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The Quiet Grab for Global Natural Resources

Commodities / Resources Investing Sep 21, 2009 - 11:58 AM GMT

By: Andy_Sutton


Best Financial Markets Analysis ArticleWhile all the hubbub here in the US has centered around abominations such as cash 4 clunkers, tax credits for buying homes, and the other machinations directed at returning the US to the blissful year of 2005, other portions of the world have taken notice and have been conducting some activities of their own. They have been locking down ever-growing stockpiles of critical basic materials needed to run their economies. These strategic moves have certainly not been done in secret, but given how we spend our intellectual energies here in America, they might as well have been. Leading the pack has been China, but there have certainly been others.

Venezuela’s $16 Billion Oil Deal

On 9/17/09, Venezuela President Hugo Chavez announced in a brief statement that his country had entered into a $16 billion oil deal with the Chinese to further develop the Orinoco project and ramp up Venezuelan production by 900,000 barrels per day. This agreement is separate from a similar deal inked in October of last year that promised an unspecified amount of Venezuelan production to the Chinese. The important thing to note is that Venezuelan state-owned PDVSA not only committed to ship oil East, but will essentially operate a joint venture with Beijing for the purposes of developing further reserves. At the time, Chavez was optimistic that his country would become China’s top oil supplier.

Of important note in the oil space is the fact that the #3 supplier of oil to the US is Mexico and its production has experienced a steady decline since 2004 and is now in a full state of export destruction. While much ado has been made of the Bakken formation in the western US, some reality must be brought to bear on all the misinformation being disbursed. The US Geological Survey has stated that the formation could contain 4 billion barrels of oil. While getting every drop is impossible, let’s assume for a moment that we can. Even in the throes of the worst economic contraction since the 1930’s the US still burns up about 19 million barrels of oil each day. Using that as a basis, the Bakken contains a whopping 210.53 days of US supply – about 7 months worth. Not really a big deal is it? For comparison, the USGS estimates Alaskan oil reserves including the North Slope to contain 90 billion barrels. Again, let’s assume we can recover every drop of it. The situation here is a bit better and we’ll get about 13 years of supply at current burn rates. Note that doesn’t account for any economic growth, which carries a proportional increase in petroleum consumption under our current transportation, power, and living systems.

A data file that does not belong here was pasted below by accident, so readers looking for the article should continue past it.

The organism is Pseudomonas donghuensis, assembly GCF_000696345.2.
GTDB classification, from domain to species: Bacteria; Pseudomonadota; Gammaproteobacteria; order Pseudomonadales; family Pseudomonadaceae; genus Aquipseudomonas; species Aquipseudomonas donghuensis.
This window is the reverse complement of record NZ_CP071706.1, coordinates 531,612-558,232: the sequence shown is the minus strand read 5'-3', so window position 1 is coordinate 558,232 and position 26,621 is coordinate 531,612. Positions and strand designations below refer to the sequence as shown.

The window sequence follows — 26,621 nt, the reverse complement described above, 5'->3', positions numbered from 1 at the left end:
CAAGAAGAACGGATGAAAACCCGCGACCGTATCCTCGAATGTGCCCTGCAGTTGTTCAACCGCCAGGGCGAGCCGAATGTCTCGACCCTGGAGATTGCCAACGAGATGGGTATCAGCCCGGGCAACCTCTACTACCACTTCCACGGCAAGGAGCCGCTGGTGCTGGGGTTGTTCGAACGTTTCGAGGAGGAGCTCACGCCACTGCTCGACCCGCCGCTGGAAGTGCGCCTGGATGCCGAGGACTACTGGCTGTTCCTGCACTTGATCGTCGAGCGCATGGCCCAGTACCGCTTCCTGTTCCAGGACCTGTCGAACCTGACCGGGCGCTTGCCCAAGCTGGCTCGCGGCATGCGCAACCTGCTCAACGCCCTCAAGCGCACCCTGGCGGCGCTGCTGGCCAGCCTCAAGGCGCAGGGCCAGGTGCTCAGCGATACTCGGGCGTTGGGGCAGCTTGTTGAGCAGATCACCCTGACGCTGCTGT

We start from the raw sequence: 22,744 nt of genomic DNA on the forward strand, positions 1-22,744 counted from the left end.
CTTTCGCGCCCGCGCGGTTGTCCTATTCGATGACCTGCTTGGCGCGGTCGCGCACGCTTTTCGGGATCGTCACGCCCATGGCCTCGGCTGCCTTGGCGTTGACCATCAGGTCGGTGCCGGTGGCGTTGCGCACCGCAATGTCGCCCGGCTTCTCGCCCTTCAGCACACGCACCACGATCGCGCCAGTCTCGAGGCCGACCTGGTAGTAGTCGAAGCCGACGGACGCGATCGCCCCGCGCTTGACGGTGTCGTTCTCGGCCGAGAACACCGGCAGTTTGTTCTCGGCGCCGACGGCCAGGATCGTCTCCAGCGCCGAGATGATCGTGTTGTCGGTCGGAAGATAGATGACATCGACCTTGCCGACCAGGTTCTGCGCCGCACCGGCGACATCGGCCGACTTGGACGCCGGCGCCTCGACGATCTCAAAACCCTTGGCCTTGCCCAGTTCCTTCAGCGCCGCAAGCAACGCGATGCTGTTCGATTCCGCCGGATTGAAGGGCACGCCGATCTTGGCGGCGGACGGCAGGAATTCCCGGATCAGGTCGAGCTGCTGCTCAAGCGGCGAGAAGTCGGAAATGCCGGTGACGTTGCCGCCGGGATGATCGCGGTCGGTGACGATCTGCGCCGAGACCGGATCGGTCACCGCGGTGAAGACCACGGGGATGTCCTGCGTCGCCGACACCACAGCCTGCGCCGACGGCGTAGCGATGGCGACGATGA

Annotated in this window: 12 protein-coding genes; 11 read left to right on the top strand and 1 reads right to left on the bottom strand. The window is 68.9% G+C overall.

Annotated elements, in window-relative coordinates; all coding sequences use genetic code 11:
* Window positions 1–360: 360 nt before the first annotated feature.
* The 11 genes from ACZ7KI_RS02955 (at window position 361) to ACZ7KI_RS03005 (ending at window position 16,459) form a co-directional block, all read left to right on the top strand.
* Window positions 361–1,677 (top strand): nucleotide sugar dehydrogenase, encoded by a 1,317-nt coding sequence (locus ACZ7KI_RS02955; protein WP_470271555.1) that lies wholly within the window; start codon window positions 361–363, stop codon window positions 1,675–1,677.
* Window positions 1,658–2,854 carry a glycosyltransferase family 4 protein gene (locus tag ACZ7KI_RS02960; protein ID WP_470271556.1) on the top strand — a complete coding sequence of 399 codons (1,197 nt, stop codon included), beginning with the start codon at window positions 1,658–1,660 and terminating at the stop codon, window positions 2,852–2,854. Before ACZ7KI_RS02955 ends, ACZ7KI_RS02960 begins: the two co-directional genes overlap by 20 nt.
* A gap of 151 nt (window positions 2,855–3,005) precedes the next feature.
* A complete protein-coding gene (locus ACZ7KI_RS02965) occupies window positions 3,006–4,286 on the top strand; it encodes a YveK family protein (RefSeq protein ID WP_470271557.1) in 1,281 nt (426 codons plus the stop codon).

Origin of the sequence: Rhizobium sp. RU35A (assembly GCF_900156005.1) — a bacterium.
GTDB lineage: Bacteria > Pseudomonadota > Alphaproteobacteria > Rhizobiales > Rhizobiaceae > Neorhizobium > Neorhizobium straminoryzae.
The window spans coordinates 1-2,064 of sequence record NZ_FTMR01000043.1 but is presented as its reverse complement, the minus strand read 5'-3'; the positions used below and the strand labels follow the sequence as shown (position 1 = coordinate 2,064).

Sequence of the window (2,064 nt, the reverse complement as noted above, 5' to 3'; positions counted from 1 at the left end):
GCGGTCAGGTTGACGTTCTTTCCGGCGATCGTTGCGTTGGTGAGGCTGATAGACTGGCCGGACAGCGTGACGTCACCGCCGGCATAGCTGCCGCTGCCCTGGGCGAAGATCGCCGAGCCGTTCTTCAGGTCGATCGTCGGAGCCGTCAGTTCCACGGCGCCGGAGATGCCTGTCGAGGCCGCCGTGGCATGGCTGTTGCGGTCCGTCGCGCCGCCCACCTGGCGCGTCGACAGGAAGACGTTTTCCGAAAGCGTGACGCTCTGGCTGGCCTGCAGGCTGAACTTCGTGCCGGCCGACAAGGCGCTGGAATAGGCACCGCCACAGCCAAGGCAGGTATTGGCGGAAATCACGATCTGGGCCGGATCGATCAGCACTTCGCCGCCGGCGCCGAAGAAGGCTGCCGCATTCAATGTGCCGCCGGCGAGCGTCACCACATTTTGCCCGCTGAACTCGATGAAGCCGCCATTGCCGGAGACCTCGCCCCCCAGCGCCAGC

Keep in mind I am being purposely US centric here to frame the issue in simple terms. The recent strategic agreements the Chinese have entered into should take on a whole new significance when looking at the information through the lens of what is actually available to us domestically. Sure, they might have a large find in Brazil. Is it really safe to assume that we’ll command it? The Dollar is already looked upon with contempt thanks to decades of abuse and there is no indication that is about to change any time soon. Unfortunately, the strategic accumulations don’t stop at oil.

China’s Rare Earth Metal Monopoly

While much of the talk in the US recently has shifted to green technology, there is a glaring oversight being made. These new technologies, while solving one complex problem, create another. Much of today’s array of battery technology, fuel cells, wind turbines and solar panels requires an available supply of rare earth metals (REMs) for production. For the past decade and a half, the Chinese have been quietly accumulating large, unrivaled stockpiles as well as a near monopoly in the production of these critical metals. So successful were they that 95% of the lanthanide (periodic table) series metals are produced in China. These metals are used in everything from iPods to hybrid cars. China’s 1987 pledge to become the Saudi Arabia of REMs has come true says Jack Lifton, a REM specialist. The Japanese government sees REMs being the turf for future trade wars, especially since the island country imports almost 100% of its supply from China.